8. Add the eggs, 2 of the chopped garlic cloves, cilantro, ginger, scallion, chiles, makrut leaves, lime zest, and panko, and combine. Season with salt if needed. Cover and chill for at least 3 hours.
  9. While the fish mixture chills, stir the lime juice together with the Asian chili sauce and the mayonnaise. Cover and chill until serving time.
  10. Place flour on a plate. Form generous 1/4 cup fish patties about 1/2 inch thick. Dip patties into flour to lightly coat each side.
  11. In a large, preferably nonstick skillet, heat 1/8 inch of coconut oil over medium heat.
  12. Cook fish cakes until golden brown, about 5 to 8 minutes each side, adding more oil as needed. Move to a paper-towel-lined plate.
  13. Serve fish cakes with the spicy mayonnaise and lime wedges for squeezing.

Guiltless Pleasure Pumpkin Cheesecake

  • Prep Time 20 minutes, plus 6 hours to freeze
  • Estimated Cost $15.50
  • 32 Comments

I realize it may not be what you expect from a food professional, but I really don't care much for pumpkin pie...or most pies, really. The filling is usually gloppy, the crust is nearly always either too dry or undercooked, and after a heavy meal (like, uh, the one pumpkin pie is most associated with), it's really the last thing I want to eat. 

So, it's funny that I made my way to this pie, which I have now eaten for breakfast three of the past seven days and cannot wait to make for my family (especially my pumpkin pie snob little brother who was extremely displeased with me three years ago when I made a Thanksgiving pie out of fresh butternut squash instead of the standard canned pumpkin pie filling he loves so much) this holiday season. 

One night a few weeks ago, while making chicken korma (a curry dish, thickened with ground cashews), it occurred to me that the lusciousness the soaked and pureed nuts brought to the korma could possibly, with the addition of pureed pumpkin and some spices, form the basis of a creamy pie filling, and since I love pureed cashews, maybe I would like that more than a regular pumpkin pie? Upon experimentation and with inspiration from this recipe from Minimalist Baker, I found that full-fat coconut milk (do not buy "lite" coconut milk for any reason whatsoever, OMG), added nice body and a surprising lack of coconut flavor, which would be quite unwelcome in a pumpkin pie, along wiith coconut oil, maple syrup (buy grade B -- it adds a richer maple flavor which works really well here), apple cider vinegar for tang, and a flurry of warm spices (cinnamon, cloves, and nutmeg) yielded the flavor and texture combination I was looking for. A sweet pecan crust completed the holiday theme.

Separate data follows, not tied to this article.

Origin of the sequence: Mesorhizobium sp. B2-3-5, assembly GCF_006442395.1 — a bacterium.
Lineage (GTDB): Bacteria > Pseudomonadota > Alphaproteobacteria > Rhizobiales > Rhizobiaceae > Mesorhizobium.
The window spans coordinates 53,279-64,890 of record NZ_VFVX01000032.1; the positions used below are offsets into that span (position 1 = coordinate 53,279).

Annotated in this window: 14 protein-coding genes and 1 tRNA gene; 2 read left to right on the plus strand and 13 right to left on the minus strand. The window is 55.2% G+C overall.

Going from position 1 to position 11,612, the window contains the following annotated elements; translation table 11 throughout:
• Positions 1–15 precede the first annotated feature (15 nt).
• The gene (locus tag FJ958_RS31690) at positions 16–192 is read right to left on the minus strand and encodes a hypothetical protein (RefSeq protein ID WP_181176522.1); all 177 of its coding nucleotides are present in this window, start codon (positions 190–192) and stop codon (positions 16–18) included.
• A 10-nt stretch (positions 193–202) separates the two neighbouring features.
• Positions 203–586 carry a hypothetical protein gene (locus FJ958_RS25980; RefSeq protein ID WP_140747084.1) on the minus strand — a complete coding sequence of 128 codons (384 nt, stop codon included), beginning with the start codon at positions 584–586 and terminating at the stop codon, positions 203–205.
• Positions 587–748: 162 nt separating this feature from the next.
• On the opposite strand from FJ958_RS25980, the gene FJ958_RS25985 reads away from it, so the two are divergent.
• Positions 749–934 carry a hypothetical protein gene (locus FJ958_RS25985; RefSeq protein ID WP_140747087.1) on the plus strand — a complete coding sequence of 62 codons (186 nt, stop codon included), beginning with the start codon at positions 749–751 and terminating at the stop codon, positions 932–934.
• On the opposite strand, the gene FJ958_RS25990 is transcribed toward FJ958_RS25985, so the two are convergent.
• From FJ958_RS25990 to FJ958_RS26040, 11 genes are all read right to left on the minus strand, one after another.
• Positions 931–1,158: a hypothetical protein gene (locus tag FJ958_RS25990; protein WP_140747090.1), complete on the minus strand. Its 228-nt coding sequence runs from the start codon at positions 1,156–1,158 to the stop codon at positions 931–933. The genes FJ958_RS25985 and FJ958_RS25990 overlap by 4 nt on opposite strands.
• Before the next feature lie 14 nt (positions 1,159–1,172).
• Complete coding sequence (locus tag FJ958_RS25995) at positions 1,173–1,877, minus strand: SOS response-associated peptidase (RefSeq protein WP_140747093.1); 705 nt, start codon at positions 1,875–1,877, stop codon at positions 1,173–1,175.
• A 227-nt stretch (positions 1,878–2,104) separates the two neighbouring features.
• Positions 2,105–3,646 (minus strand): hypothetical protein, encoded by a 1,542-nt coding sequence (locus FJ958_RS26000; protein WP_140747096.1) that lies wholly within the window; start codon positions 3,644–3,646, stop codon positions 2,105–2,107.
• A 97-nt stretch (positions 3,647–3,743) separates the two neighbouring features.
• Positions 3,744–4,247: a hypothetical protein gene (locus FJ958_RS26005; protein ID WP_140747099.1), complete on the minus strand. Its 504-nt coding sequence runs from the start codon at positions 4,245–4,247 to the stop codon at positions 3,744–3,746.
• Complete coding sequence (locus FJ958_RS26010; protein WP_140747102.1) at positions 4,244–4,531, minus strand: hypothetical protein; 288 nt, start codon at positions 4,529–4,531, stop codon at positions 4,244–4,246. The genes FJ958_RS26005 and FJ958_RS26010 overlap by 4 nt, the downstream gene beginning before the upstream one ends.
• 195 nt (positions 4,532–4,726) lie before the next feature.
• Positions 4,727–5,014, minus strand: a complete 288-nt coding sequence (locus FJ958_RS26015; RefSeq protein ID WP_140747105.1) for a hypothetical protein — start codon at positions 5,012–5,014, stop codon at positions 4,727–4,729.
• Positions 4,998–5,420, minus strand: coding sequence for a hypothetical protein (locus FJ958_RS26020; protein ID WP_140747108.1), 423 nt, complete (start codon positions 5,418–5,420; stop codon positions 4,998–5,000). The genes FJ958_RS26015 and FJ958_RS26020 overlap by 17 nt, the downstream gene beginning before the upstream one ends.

Unlike most pies and cheesecakes, the filled mixture doesn't need to be baked. 

It freezes overnight (at least 6 hours) and then thaws slightly in the fridge until you're ready to serve.

Tradition usually calls for whipped cream (or whipped coconut cream), but as previously stated, I like bucking tradition, so I top it with more cinnamon and pomegranate seeds, which serve the double function of underscoring the tartness of the "cheesecake" and looking like beautiful jewels.

It's worth mentioning that this pie is vegan, paleo, gluten-free, and dairy-free, but don't make it for those reasons--make it because it's freaking delicious.

Ingredients

For the crust

  • 1 1/2 cups raw pecans $4
  • 1 cup pitted medjool dates $5
  • 1/4 teaspoon salt Pantry
  • dash ground cinnamon Pantry

 For the filling

  • 1 1/2 cups raw cashews $3.50
  • 2 tablespoons lemon juice or apple cider vinegar Pantry
  • 1/4 cup full-fat coconut milk $1.50
  • 1/4 cup grapeseed or coconut oil Pantry
  • 1/2 cup maple syrup (use Grade B for a stronger maple flavor) Pantry
  • 1/3 cup pumpkin puree (canned is fine) $1.50
  • 1/2 teaspoon salt Pantry
  • 1/4 teaspoon ground nutmeg Pantry
  • 1/3 teaspoon ground cinnamon Pantry
  • Pinch of ground cloves Pantry
  • 1 1/2 teaspoons vanilla or dark rum Pantry
  • optional toppings: whipped cream, whipped coconut cream, ground cinnamon, fresh pomegranate seeds

Recipe Serves 8

Directions

  1. Cover the cashews with water and soak for at least an hour.
  2. Place all crust ingredients in a food processor and pulse until mixture resembles a crumbly dough and sticks together when a clump is pinched.
  3. Line a 9-inch springform pan with parchment paper. 
  4. Wet your hands in cool water and press the crust with into the bottom of the lined springform pan to completely cover.
  5. Drain the cashews, then puree in a blender or food processor along with the remaining filling ingredients until very smooth and creamy (let the machine run for at least 2 minutes).